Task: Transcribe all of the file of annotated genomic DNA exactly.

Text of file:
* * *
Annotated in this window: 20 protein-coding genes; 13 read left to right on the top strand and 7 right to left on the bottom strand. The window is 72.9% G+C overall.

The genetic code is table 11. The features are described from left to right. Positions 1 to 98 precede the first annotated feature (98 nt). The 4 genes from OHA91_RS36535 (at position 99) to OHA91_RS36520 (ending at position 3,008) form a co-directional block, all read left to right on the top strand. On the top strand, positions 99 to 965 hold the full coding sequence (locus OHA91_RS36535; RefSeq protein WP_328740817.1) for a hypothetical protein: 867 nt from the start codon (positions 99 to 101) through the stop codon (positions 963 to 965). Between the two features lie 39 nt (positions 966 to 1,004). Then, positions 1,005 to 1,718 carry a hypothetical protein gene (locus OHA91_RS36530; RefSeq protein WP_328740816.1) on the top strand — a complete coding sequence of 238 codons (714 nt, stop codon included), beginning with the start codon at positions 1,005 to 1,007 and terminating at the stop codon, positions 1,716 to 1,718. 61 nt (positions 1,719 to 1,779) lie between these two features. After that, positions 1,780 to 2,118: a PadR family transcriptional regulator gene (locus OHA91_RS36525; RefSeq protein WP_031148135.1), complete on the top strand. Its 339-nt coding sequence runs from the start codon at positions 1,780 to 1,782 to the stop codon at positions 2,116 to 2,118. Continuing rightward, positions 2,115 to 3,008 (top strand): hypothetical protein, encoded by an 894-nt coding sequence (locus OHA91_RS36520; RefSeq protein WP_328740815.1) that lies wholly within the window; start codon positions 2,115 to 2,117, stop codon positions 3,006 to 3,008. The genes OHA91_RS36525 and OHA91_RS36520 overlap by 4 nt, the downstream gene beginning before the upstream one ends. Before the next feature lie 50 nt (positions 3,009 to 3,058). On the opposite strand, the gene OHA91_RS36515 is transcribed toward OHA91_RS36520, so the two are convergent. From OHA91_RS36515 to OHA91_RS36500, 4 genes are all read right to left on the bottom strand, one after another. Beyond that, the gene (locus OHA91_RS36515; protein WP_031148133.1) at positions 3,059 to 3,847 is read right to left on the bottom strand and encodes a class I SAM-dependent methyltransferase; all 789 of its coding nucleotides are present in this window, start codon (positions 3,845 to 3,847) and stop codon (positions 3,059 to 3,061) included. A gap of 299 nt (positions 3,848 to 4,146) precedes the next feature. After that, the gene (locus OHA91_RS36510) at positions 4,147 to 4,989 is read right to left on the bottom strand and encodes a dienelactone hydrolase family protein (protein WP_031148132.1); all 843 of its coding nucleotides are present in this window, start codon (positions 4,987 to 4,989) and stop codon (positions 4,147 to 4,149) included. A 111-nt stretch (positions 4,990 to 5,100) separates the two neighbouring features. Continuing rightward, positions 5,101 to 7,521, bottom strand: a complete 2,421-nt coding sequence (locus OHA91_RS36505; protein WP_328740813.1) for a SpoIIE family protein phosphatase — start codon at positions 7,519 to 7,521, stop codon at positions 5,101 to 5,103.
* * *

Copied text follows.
Annotated in this window: 20 protein-coding genes; 13 read left to right on the top strand and 7 right to left on the bottom strand. The window is 72.9% G+C overall.

The genetic code is table 11. The features are described from left to right. Positions 1 to 98 precede the first annotated feature (98 nt). The 4 genes from OHA91_RS36535 (at position 99) to OHA91_RS36520 (ending at position 3,008) form a co-directional block, all read left to right on the top strand. On the top strand, positions 99 to 965 hold the full coding sequence (locus OHA91_RS36535; RefSeq protein WP_328740817.1) for a hypothetical protein: 867 nt from the start codon (positions 99 to 101) through the stop codon (positions 963 to 965). Between the two features lie 39 nt (positions 966 to 1,004). Then, positions 1,005 to 1,718 carry a hypothetical protein gene (locus OHA91_RS36530; RefSeq protein WP_328740816.1) on the top strand — a complete coding sequence of 238 codons (714 nt, stop codon included), beginning with the start codon at positions 1,005 to 1,007 and terminating at the stop codon, positions 1,716 to 1,718. 61 nt (positions 1,719 to 1,779) lie between these two features. After that, positions 1,780 to 2,118: a PadR family transcriptional regulator gene (locus OHA91_RS36525; RefSeq protein WP_031148135.1), complete on the top strand. Its 339-nt coding sequence runs from the start codon at positions 1,780 to 1,782 to the stop codon at positions 2,116 to 2,118. Continuing rightward, positions 2,115 to 3,008 (top strand): hypothetical protein, encoded by an 894-nt coding sequence (locus OHA91_RS36520; RefSeq protein WP_328740815.1) that lies wholly within the window; start codon positions 2,115 to 2,117, stop codon positions 3,006 to 3,008. The genes OHA91_RS36525 and OHA91_RS36520 overlap by 4 nt, the downstream gene beginning before the upstream one ends. Before the next feature lie 50 nt (positions 3,009 to 3,058). On the opposite strand, the gene OHA91_RS36515 is transcribed toward OHA91_RS36520, so the two are convergent. From OHA91_RS36515 to OHA91_RS36500, 4 genes are all read right to left on the bottom strand, one after another. Beyond that, the gene (locus OHA91_RS36515; protein WP_031148133.1) at positions 3,059 to 3,847 is read right to left on the bottom strand and encodes a class I SAM-dependent methyltransferase; all 789 of its coding nucleotides are present in this window, start codon (positions 3,845 to 3,847) and stop codon (positions 3,059 to 3,061) included. A gap of 299 nt (positions 3,848 to 4,146) precedes the next feature. After that, the gene (locus OHA91_RS36510) at positions 4,147 to 4,989 is read right to left on the bottom strand and encodes a dienelactone hydrolase family protein (protein WP_031148132.1); all 843 of its coding nucleotides are present in this window, start codon (positions 4,987 to 4,989) and stop codon (positions 4,147 to 4,149) included. A 111-nt stretch (positions 4,990 to 5,100) separates the two neighbouring features. Continuing rightward, positions 5,101 to 7,521, bottom strand: a complete 2,421-nt coding sequence (locus OHA91_RS36505; protein WP_328740813.1) for a SpoIIE family protein phosphatase — start codon at positions 7,519 to 7,521, stop codon at positions 5,101 to 5,103.